Created and managed by the Association for Neighborhood and Housing Development, with the support of Citi Community Development, the Urban Manufacturing Accelerator Fund intends to provide the association’s member nonprofits more support to successfully navigate the process for accessing the Industrial Developer Fund. (Next City also receives funding from Citi Community Development.)
The new fund’s grants, up to $60,000 each, will fund preliminary designs, construction cost estimates, appraisals, “anything that would create a more complete response…that would catalyze more nonprofit partners to take advantage and better utilize the Industrial Developer Fund,” says Michael Brady, project manager at the Association for Neighborhood and Housing Development.
Some of the nonprofits anticipating support from the Urban Manufacturing Accelerator Fund already have a history of developing or managing industrial properties, but for different reasons have not had the same success accessing the Industrial Developer Fund, such as Evergreen Exchange, South Bronx Overall Economic Development Corporation, and Mid-Bronx Desparados. Others have little to no experience developing properties for industrial use, but come from related parts of the community development ecosystem and want to become developers of industrial space, like long-time nonprofit affordable housing developer Cypress Hills Local Development Corporation, or BOC Network, which has decades of experience as a nonprofit making loans to many small manufacturers around the city.
“[They are] organizations with sophisticated development backgrounds who would benefit most and have sustainable resources to ensure that industrial development is something that is not a one-off, but an integrated part of their mission and business model within the community development context,” Brady says.
Other than being selective about tenants that will provide good, yet accessible, jobs, another payoff from investing in nonprofit industrial development is how the mission factor helps protect and advance industrial development over time. When Greenpoint Manufacturing & Design Center sold one of its buildings to a tenant, the sale included a deed restriction that requires the property be used for manufacturing, and the nonprofit used the sale proceeds to develop another property for industrial use.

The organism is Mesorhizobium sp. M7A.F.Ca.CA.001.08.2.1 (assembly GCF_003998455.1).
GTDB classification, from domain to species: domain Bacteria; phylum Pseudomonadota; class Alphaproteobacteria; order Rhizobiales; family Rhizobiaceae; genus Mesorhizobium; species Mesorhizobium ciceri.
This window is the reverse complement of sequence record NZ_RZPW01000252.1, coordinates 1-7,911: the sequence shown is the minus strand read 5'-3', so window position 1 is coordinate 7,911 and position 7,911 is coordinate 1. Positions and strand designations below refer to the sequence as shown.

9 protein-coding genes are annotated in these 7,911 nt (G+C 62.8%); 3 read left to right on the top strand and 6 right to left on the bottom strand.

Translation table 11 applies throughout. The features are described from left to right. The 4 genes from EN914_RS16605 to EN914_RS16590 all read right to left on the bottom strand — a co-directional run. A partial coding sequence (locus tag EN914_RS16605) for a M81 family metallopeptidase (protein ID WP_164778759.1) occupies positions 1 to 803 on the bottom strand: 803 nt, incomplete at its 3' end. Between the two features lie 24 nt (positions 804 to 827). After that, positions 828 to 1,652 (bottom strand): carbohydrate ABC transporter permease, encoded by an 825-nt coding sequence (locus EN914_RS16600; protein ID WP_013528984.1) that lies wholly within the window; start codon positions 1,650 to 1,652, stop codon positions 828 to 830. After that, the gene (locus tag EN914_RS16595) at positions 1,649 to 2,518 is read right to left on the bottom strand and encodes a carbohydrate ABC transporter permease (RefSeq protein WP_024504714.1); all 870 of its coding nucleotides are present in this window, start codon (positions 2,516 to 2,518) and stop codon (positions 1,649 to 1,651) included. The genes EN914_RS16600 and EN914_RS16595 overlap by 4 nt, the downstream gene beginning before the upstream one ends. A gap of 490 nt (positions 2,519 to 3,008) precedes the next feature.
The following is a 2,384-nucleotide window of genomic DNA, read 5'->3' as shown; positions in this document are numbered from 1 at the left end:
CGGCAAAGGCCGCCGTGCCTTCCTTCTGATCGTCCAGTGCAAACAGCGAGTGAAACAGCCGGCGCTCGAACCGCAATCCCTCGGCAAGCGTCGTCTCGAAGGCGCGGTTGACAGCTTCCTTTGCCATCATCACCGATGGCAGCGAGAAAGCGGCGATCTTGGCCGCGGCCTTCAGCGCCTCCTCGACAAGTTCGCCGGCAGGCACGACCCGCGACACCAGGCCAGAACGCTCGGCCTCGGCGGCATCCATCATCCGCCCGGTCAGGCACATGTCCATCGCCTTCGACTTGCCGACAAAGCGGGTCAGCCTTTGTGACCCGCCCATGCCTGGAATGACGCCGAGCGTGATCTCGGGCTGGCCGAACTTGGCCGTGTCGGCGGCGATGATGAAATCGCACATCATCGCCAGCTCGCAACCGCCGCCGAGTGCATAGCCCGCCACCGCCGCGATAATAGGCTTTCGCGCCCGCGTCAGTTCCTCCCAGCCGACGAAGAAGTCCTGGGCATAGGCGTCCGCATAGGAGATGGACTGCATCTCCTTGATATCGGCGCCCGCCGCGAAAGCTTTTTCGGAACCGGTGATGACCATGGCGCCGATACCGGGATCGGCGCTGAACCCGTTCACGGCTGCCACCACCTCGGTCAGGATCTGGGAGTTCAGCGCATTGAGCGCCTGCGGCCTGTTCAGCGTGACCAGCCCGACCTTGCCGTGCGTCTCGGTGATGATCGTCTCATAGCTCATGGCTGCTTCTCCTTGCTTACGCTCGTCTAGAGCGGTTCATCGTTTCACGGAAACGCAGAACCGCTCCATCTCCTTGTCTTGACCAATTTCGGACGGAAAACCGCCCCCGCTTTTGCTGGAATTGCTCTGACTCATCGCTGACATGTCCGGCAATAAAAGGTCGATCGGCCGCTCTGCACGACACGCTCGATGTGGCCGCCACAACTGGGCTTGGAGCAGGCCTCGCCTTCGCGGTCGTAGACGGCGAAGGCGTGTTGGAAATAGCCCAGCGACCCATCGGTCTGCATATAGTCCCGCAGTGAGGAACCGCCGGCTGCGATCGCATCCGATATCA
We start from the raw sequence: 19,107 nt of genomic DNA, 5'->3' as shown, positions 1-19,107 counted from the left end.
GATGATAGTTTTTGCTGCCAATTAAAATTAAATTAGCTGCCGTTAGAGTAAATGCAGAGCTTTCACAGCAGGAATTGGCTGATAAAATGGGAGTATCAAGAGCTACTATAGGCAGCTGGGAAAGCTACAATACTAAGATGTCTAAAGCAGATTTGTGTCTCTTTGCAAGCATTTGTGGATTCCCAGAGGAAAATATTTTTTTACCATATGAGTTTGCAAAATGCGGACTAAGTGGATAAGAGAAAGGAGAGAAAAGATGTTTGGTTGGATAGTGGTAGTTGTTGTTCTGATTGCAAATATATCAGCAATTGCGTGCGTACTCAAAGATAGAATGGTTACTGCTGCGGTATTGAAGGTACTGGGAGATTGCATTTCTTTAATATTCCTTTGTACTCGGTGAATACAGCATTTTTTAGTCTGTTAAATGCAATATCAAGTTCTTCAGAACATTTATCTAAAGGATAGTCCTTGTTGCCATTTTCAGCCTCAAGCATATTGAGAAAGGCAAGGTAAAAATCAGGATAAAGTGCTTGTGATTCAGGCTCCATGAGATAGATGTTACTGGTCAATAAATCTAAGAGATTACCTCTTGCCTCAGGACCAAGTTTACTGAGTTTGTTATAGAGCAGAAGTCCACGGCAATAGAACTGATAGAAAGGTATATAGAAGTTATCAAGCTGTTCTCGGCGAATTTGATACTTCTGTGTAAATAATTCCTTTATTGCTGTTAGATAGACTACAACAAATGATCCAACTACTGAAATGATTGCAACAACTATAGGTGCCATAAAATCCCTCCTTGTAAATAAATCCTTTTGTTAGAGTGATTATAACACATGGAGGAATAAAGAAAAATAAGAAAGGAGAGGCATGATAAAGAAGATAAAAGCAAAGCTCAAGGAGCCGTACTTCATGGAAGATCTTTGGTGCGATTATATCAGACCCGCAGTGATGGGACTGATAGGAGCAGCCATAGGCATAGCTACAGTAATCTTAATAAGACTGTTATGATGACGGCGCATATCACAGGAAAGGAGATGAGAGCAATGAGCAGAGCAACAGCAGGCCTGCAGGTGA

The Urban Manufacturing Accelerator Fund intends to catalyze 570,000 square feet of new industrial space through development of six to eight urban manufacturing facilities, leveraging an estimated $200 million in public/private investment while creating or preserving an estimated 500 quality jobs — full-time jobs that pay at least a living wage with benefits.
To get there, nonprofit industrial developers and many who believe in them also recognize a need to update the city’s zoning. When the distinction between NYC’s residential, commercial, and industrial zones was first created in 1961, industrial zones became a catch-all for anything that wasn’t clearly residential or commercial. Restaurants and night clubs can go in industrial zones, as well as, notoriously, hotels and self-storage facilities. Those other businesses have been competing with nonprofit industrial developers for many of the same properties, not to mention tech companies that seem to prefer an airy loft to a midtown office tower. That competition wasn’t there in the 1980s and early 1990s, when groups like Greenpoint Manufacturing & Design Center and Evergreen Exchange first emerged.
On the left, two hotels, one under construction and another relatively new, on former industrial properties in Brooklyn (Photo by Oscar Perry Abello)
At the end of last year, bucking a few years of resistance from the Department of City Planning, New York City Council passed a special zoning amendment that places additional controls on where self-storage companies may operate in areas zoned for industrial use.
“I think the self-storage [zoning] amendment is something that was quietly done, but historically significant,” Brady notes. “The initiatives we undertake are not done in a vacuum. The change is drawing a line in the sand when it comes to best utilizing industrial space for communities.”
This article has been updated with internal survey numbers from Greenpoint Manufacturing & Design Center.
Oscar is editor of Next City. Before that, he was a contributing writer and Equitable Cities Fellow for Next City. Since 2011, Oscar has covered community development finance, community banking, impact investing, equitable and inclusive economies, affordable housing, fair housing and more for media outlets such as Shelterforce, B Magazine, Impact Alpha, and Fast Company.